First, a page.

Media monsters float co-op ebook 'storefront'
Circling the publishing wagons
A quintet of publishing heavyweights have come together to develop a "digital storefront" for the delivery of media to portable devices.
According to a joint statement released on Tuesday, content in that shared storefront would include magazine and newspaper "reading experiences", and eventually "books, comic books, blogs and other media".
And the new venture would certainly have a wealth of content from which to choose, seeing as how the group's founding members include Condé Nast (27 pubs including The New Yorker, Wired, and Vanity Fair), Hearst Corporation (15 daily newspapers, 200 international mags, 29 TV stations, and more), Meredith (23 subscription titles, over 150 newsstand titles, 12 TV stations, and more), News Corporation (The Times, The Wall Street Journal, HarperCollins Publishers, and much, much more), and Time Inc (the eponymous weekly, plus People, Entertainment Weekly, Sports Illustrated and - yes - more).
As envisioned by the founding quintet, the initiative has a quartet of goals:
- a common reading application versatile enough to support the "distinctive look and feel of each publication" - think color illustrations, photos, video, and other visuals,
- a publishing system that would allow content to be optimized for a variety of display sizes and operating systems,
- the aforementioned "digital storefront" stocked with a wide range of content, and of course
- "a rich array of innovative advertising opportunities" - which would, one assumes, allow for online purchases of advertised products.
Although the venture was announced on Tuesday as a partnership of the five companies mentioned, it won't be limited to them. As the joint statement explains, "the venture will welcome other publishers to offer their content via this new digital platform." Revenues will come from content sales, subscriptions, and advertising.
One obvious target of the initiative is Amazon's Kindle. One obvious difference between the venture's goals and Amazon's locked-in platform is that, as explained by the venture’s interim managing director John Squires, "Once purchased, this content will be 'unlocked' for consumers to enjoy anywhere, anytime, on any platform."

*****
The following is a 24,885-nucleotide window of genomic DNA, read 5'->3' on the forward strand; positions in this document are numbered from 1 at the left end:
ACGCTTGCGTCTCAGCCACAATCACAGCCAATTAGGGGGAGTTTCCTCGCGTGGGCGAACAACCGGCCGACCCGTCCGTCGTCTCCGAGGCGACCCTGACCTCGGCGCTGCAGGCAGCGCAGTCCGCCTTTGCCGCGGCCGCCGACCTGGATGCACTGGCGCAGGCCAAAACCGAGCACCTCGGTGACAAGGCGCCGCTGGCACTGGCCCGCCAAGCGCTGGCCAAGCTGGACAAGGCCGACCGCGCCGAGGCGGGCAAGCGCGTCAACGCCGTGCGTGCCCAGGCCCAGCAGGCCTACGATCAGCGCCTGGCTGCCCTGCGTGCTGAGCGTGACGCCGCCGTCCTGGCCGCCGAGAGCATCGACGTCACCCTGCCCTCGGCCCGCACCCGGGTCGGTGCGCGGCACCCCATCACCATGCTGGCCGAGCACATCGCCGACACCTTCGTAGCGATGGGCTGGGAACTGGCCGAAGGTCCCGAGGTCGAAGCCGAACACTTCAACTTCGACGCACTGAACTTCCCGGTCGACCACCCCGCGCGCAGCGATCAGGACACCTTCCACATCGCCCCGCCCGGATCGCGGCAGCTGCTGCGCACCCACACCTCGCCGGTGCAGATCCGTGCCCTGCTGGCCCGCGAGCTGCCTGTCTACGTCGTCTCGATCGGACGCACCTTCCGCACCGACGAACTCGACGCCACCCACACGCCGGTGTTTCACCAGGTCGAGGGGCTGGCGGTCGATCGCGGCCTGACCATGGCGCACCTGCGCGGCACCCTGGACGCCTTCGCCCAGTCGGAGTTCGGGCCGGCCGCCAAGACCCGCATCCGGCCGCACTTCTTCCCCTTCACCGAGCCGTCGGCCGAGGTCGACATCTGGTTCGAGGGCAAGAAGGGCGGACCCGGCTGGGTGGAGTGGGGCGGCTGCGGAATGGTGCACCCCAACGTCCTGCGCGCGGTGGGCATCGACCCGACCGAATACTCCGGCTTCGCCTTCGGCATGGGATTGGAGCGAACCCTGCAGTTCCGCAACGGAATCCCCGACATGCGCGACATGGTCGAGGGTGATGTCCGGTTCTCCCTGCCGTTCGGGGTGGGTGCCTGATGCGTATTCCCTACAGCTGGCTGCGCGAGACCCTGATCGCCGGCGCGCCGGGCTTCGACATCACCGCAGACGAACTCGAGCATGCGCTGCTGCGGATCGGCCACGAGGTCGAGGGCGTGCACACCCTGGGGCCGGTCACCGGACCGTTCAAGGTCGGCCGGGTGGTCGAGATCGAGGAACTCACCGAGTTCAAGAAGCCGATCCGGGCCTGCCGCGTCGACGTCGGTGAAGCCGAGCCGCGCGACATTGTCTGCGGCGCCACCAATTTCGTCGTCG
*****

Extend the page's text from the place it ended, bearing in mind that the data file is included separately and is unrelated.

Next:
There are also devices and content concepts under development from members of the new venture, including the Skiff from a partnership of Sprint Nextel and Hearst and an as-yet unnamed effort from Time Inc.
It's this last concept, as presented in a video demo by Sports Illustrated's editor Terry McDonell, that introduces the proverbial elephant in the ebook room: Apple. McDonell's demo is presented on what for all the world appears to be an Apple-inspired media player - the long-rumored iPad, as it were.
Knowing Apple's desire to control content delivery through its iTunes App Store, and keeping in mind the new venture's commitment to "open standards for a new digital storefront," there appears to be a battle brewing. On one side you have Apple's momentum as the go-to digital-content delivery marketplace, and on the other you have the vast content resources of the publishing quintet.
But the iTunes App Store has one other advantage: it exists. Any proposed new standard that the quintet may come up with is still unformed, unfunded, and unbuilt. Reality has a way of upstaging good intentions.
Plus, although Apple isn't in the content-creation business, it does have the advantage of being on its own on the content-delivery side of the equation. In the newly announced venture, leaders of participating companies such as News Corp's Rupert Murdoch are not accustomed to being team players with competitors such as Time and Hearst.
And then, of course, comes the bottom-line question that all content creators are grappling with today - and which, for that matter, is driving traditional publishing down the crapper: who's going to pay?
In traditional magazine publishing, subscriptions are but a minor contributor to the overall revenue stream. Advertising and newsstand sales make up the bulk of revenues. There's no reason to think that an iPad's business model - whether from Apple or from the new venture - would be any different.
And whenever you mention the words "advertising" and "online" in the same breath, another elephant enters the room: Google.
Today's announcement may be the start of something big, or it may be merely a well-intentioned but ultimately futile bump in the steep and swift downhill slide of traditional publishing. ®
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